ACE-031 (1mg)

$162.00

Size: 1mg
Contents: ACE-031 (1mg)
Form: Lyophilized powder
Purity: >99%
SKU: P-ACE031-1

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ACE-031 Peptide

ACE-031 peptide, also known as ActRIIB-IgG1 peptide, appears to be a myostatin inhibitor. In terms of structure, it is a fusion compound consisting of the activin receptor type IIB (ACV2RB) and recombinant immunoglobulin IgG1 FC, which is a form of antibody.(1) Research suggests that this soluble peptide may block the action of circulating myostatin to potentially prevent myostatin from apparently inhibiting the native ACV2RB receptors and thus reducing muscle growth. Myostatin, also known as growth and differentiation factor 8 (GDF8), apparently may be blocked by certain substances termed inhibitors. These inhibitors may target the actions of naturally occurring myostatin, a possible negative regulator of muscle growth primarily found in skeletal muscle tissues. Interestingly, myostatin seemingly has no impact on cardiac or smooth muscle tissues. The discovery of myostatin dates back to 1997, when it was reportedly identified due to its potential inhibitory action on muscle growth, as observed in comparative murine studies.(2) Myostatin may inhibit the activation of murine satellite cells, which are partially committed stem cells within muscle tissue. Additionally, overexpression of myostatin has been suggested to lead to muscle mass reduction in experimental models. Myostatin is thought to bind with the ActR2B receptors with a high affinity, potentially initiating a signaling cascade involving Smad2/3, which is crucial for muscle mass regulation. Other ligands, such as other GDFs and activins, might also bind to ActR2B and potentially regulate muscle growth. These ligands, along with activin receptors, are part of the transforming growth factor-beta (TGF-β) superfamily, which is implicated in controlling tissue growth and differentiation. ACE-031 appears to work by binding with any circulating members from the TGF-β superfamily and, most notably, myostatin. Thus, the ACV2RB receptors in muscle cells remain uninhibited, which is posited to result in the activation of muscle hypertrophy and increase in skeletal muscle tissue size. Besides this, the peptide may have a positive potential for metabolism, fat storage, and bone density.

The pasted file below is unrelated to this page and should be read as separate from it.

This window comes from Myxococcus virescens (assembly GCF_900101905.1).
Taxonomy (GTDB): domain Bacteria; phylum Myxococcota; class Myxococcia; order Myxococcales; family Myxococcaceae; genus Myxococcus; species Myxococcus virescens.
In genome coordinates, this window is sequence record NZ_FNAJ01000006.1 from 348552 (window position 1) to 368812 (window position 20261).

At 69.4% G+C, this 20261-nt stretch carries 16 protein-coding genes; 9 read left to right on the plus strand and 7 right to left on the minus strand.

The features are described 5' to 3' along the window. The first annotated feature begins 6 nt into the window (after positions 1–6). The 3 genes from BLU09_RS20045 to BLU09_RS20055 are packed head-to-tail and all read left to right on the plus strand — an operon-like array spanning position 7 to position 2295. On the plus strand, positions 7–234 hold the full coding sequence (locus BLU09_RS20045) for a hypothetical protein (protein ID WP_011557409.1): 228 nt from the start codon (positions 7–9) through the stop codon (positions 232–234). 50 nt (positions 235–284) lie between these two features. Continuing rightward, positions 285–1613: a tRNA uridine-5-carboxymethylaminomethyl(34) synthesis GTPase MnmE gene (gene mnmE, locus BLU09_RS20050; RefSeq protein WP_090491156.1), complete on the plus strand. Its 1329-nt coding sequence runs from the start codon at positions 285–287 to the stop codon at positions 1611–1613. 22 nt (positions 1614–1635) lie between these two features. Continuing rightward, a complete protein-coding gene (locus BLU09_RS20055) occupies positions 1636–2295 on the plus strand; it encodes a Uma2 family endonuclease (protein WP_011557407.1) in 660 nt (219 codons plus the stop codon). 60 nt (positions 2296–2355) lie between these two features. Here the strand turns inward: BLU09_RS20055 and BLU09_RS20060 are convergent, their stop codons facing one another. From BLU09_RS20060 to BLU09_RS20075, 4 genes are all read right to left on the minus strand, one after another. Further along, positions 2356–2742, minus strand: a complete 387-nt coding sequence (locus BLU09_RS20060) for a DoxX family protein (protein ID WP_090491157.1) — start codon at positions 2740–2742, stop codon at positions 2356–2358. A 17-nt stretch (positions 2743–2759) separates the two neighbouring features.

Research and Clinical Studies

ACE-031 and Muscle Cell Hypertrophy

In an experimental setting, which was structured as a double-blind, placebo-controlled research study, the potential of ACE-031 on muscle tissue was investigated, and a pharmacokinetics analysis was conducted.(3) Based on the pharmacokinetic analysis report on ACE-031, the half-life (T(½)) was estimated to be between 10 to 15 days. The apparent outcome of this study indicated a potential increase in muscle mass attributed to a single test with ACE-031. This conclusion is drawn from observations of changes in muscle tissue, which were quantified using specific measurement techniques such as dual-energy X-ray absorptiometry (DEXA) and MRI after 29 days following the exposure of the peptide. The results suggested that there was a noticeable increase in muscle mass. Specifically, a 3.3% increase in total body lean mass and a 5.1% increase in quadriceps femoris muscle volume were noted. More specifically, the researchers commented that “Statistically significant increases in mean total body lean mass (3.3%; P = 0.03, by DXA) and thigh muscle volume (5.1%; P = 0.03, by MRI) were observed at day 29.” These percentages reflect changes in muscle tissue, potentially indicating the hypertrophy-stimulating capability of ACE-031. Additionally, there were apparent shifts in serum biomarkers, suggesting possible improvements in bone and fat metabolism. Moreover, the scientists also concluded that “Statistically significant changes in serum biomarkers suggest ACE-031 also improved bone and fat metabolism.